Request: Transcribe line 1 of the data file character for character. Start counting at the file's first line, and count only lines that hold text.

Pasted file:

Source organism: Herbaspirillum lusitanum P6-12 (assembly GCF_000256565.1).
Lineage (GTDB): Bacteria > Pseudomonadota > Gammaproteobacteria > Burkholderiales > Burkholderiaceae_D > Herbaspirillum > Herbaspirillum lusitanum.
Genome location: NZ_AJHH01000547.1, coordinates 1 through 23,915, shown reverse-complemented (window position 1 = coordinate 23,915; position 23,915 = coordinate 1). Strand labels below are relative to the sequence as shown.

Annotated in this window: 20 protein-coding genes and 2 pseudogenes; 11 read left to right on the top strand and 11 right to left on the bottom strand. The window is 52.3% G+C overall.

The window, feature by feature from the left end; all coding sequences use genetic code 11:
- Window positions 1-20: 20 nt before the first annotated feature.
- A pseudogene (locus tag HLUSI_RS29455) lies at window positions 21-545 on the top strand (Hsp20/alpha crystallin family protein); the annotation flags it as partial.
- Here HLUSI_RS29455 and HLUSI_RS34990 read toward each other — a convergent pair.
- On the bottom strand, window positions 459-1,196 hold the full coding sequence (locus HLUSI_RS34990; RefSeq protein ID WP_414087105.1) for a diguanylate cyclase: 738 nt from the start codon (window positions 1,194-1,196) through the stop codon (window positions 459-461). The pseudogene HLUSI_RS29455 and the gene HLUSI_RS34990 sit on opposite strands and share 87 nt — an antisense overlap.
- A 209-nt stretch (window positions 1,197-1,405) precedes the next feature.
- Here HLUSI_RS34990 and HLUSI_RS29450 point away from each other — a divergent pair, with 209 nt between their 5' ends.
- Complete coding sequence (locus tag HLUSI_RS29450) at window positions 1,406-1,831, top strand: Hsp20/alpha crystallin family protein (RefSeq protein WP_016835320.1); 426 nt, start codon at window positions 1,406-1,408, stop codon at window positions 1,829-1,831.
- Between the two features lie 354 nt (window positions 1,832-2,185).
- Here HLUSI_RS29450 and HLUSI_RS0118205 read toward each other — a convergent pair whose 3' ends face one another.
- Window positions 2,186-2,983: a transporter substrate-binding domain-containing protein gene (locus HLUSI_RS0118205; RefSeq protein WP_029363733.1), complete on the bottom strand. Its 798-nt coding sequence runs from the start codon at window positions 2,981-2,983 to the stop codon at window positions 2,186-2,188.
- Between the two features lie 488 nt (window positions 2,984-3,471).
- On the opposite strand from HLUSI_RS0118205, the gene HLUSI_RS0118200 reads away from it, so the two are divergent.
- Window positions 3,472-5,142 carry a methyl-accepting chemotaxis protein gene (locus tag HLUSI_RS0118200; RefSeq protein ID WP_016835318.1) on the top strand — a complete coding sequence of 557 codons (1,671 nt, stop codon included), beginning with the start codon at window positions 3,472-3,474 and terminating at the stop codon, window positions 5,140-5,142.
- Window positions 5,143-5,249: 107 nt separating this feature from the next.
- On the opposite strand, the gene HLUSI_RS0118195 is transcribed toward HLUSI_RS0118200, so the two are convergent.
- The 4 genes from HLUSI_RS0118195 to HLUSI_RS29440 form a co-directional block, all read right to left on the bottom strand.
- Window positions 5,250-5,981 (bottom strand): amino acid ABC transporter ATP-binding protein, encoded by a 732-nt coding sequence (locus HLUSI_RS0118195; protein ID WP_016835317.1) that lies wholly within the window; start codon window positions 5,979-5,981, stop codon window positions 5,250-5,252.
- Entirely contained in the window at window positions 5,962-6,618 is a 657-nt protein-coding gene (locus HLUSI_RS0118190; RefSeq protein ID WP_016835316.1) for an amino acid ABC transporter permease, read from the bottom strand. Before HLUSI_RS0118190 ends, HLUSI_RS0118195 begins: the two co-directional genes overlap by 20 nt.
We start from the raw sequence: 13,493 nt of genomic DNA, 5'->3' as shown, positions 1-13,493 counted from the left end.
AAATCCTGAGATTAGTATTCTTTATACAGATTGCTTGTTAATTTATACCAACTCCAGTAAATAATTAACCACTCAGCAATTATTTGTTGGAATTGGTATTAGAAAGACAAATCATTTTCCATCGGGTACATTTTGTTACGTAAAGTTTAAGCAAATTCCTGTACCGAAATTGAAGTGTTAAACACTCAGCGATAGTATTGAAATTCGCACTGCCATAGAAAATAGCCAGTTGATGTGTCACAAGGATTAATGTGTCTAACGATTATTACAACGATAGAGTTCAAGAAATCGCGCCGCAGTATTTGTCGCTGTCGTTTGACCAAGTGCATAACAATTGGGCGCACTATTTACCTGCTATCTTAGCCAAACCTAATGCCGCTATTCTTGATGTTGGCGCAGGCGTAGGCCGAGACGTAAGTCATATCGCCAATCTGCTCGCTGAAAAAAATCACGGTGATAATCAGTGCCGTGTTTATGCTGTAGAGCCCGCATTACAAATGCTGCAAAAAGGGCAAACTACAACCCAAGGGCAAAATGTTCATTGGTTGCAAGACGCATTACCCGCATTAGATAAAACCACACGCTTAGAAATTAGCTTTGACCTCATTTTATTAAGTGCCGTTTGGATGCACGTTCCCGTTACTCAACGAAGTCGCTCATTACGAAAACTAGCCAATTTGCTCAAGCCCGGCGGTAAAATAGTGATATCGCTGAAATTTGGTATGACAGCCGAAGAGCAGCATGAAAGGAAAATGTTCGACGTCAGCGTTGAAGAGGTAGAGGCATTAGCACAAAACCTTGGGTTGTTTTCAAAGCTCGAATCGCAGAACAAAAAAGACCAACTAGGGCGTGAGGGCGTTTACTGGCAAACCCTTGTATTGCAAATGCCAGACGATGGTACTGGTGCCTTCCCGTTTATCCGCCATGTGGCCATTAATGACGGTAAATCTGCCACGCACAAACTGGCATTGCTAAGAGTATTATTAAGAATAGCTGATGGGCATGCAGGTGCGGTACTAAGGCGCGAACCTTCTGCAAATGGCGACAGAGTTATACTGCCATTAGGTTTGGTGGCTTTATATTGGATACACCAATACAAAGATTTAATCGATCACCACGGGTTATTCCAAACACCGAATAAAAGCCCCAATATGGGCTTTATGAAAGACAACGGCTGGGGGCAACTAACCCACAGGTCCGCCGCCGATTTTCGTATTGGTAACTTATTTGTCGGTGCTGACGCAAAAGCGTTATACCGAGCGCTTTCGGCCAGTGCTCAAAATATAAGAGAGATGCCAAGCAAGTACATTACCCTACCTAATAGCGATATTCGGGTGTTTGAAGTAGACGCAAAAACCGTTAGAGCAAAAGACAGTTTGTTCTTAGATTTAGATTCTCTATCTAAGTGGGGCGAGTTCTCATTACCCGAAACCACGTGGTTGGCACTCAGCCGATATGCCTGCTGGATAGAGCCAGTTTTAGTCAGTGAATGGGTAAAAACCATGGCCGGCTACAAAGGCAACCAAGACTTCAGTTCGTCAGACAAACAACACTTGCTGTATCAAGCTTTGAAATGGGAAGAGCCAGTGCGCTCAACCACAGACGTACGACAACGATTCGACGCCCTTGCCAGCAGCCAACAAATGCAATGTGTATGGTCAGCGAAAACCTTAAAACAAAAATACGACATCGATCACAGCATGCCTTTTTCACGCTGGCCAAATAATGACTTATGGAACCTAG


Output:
Source organism: Herbaspirillum lusitanum P6-12 (assembly GCF_000256565.1).